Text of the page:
Narsarsuaq, Nuuk (Godthab), Sisimiut

Merchant marine: none

Airports: 10 (1997 est.)

Airports-with paved runways:
total: 7
over 3,047 m: 1
2,438 to 3,047 m: 1
1,524 to 2,437 m: 1
914 to 1,523 m: 2
under 914 m: 2 (1997 est.)

Airports-with unpaved runways:
total: 3
1,524 to 2,437 m: 1
914 to 1,523 m: 2 (1997 est.)

@Greenland:Military

Military-note: defense is the responsibility of Denmark

@Greenland:Transnational Issues

Disputes-international: none

______________________________________________________________________

GRENADA

@Grenada:Geography

Location: Caribbean, island between the Caribbean Sea and Atlantic
Ocean, north of Trinidad and Tobago

Geographic coordinates: 12 07 N, 61 40 W

Map references: Central America and the Caribbean

Area:
total: 340 sq km
land: 340 sq km
water: 0 sq km

Area-comparative: twice the size of Washington, DC

Land boundaries: 0 km

Coastline: 121 km

Maritime claims:
exclusive economic zone: 200 nm
territorial sea: 12 nm

Climate: tropical; tempered by northeast trade winds

Terrain: volcanic in origin with central mountains

Elevation extremes:
lowest point: Caribbean Sea 0 m
highest point: Mount Saint Catherine 840 m

Natural resources: timber, tropical fruit, deepwater harbors

Land use:
arable land: 15%
permanent crops: 18%
permanent pastures: 3%
forests and woodland: 9%
other: 55% (1993 est.)

Irrigated land: NA sq km

Natural hazards: lies on edge of hurricane belt; hurricane season
lasts from June to November

Environment-current issues: NA

Environment-international agreements:
party to: Biodiversity, Climate Change, Desertification, Law of the
Sea, Ozone Layer Protection, Whaling
signed, but not ratified: none of the selected agreements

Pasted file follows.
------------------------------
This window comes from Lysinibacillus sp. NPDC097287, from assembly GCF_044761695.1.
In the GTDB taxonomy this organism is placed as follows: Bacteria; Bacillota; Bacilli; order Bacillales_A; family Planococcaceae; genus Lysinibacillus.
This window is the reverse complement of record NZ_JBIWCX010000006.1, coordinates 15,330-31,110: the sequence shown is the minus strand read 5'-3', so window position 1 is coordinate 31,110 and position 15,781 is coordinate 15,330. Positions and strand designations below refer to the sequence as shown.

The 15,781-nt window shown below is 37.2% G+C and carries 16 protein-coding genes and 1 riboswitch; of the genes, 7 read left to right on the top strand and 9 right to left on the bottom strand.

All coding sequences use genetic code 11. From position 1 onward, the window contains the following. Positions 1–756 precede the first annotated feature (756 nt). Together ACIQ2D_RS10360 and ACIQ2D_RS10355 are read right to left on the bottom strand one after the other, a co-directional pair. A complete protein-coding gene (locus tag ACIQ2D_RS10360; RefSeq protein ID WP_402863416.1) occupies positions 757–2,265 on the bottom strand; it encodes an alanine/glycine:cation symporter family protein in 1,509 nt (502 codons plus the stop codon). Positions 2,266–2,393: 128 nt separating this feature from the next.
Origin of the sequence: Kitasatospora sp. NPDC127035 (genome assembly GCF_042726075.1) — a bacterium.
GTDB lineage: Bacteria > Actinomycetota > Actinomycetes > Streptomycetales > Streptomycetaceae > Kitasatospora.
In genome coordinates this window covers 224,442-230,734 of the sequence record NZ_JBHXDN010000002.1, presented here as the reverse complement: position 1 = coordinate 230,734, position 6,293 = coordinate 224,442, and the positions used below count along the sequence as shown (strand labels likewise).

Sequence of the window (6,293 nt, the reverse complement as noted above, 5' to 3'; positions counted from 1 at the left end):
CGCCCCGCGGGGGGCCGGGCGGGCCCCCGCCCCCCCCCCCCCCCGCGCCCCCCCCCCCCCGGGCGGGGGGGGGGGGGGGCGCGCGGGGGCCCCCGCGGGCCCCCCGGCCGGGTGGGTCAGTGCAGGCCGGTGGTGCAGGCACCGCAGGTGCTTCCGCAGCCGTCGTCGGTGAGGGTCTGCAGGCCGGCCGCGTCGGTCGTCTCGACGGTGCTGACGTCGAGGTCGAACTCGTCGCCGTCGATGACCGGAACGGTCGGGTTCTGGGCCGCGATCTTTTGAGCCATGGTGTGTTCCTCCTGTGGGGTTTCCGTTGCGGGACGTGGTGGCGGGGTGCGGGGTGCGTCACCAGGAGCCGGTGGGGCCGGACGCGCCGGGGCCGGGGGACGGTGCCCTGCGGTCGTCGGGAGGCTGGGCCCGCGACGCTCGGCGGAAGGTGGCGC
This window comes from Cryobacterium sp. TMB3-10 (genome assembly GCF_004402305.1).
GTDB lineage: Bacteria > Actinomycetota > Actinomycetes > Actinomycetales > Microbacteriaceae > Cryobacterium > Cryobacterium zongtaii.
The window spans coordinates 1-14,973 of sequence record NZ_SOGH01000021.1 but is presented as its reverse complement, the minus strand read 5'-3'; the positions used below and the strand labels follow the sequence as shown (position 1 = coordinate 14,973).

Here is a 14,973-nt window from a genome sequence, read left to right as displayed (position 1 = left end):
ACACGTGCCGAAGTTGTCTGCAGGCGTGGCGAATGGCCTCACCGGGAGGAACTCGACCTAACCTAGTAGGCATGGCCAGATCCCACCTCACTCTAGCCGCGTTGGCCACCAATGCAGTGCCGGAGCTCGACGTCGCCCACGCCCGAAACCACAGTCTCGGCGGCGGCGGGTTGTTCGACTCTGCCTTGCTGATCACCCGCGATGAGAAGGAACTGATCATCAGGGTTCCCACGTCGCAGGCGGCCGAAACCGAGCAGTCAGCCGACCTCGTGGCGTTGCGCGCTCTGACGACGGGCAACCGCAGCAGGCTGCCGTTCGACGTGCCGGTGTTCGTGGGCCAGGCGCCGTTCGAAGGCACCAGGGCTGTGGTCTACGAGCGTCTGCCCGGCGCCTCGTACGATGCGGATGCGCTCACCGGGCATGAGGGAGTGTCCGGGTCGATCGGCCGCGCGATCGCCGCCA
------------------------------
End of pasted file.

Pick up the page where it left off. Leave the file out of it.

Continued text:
Geography-note: the administration of the islands of the Grenadines
group is divided between Saint Vincent and the Grenadines and Grenada

@Grenada:People

Population: 96,217 (July 1998 est.)

Age structure:
0-14 years: 43% (male 21,077; female 20,378)
15-64 years: 52% (male 26,959; female 23,403)
65 years and over: 5% (male 2,061; female 2,339) (July 1998 est.)

Population growth rate: 0.77% (1998 est.)

Birth rate: 28.1 births/1,000 population (1998 est.)

Death rate: 5.33 deaths/1,000 population (1998 est.)

Net migration rate: -15.11 migrant(s)/1,000 population (1998 est.)

Sex ratio:
at birth: 1.02 male(s)/female
under 15 years: 1.03 male(s)/female
15-64 years: 1.15 male(s)/female
65 years and over: 0.88 male(s)/female (1998 est.)

Infant mortality rate: 11.37 deaths/1,000 live births (1998 est.)

Life expectancy at birth:
total population: 71.36 years
male: 68.77 years
female: 74 years (1998 est.)

Total fertility rate: 3.64 children born/woman (1998 est.)

Nationality:
noun: Grenadian(s)
adjective: Grenadian

Ethnic groups: black

Religions: Roman Catholic 53%, Anglican 13.8%, other Protestant sects
33.2%

Languages: English (official), French patois

Literacy:
definition: age 15 and over can read and write
total population: 98%
male: 98%
female: 98% (1970 est.)

@Grenada:Government

Country name:
conventional long form: none
conventional short form: Grenada

Data code: GJ

Government type: parliamentary democracy

National capital: Saint George's

Administrative divisions: 6 parishes and 1 dependency*; Carriacou and
Petit Martinique*, Saint Andrew, Saint David, Saint George, Saint
John, Saint Mark, Saint Patrick

Independence: 7 February 1974 (from UK)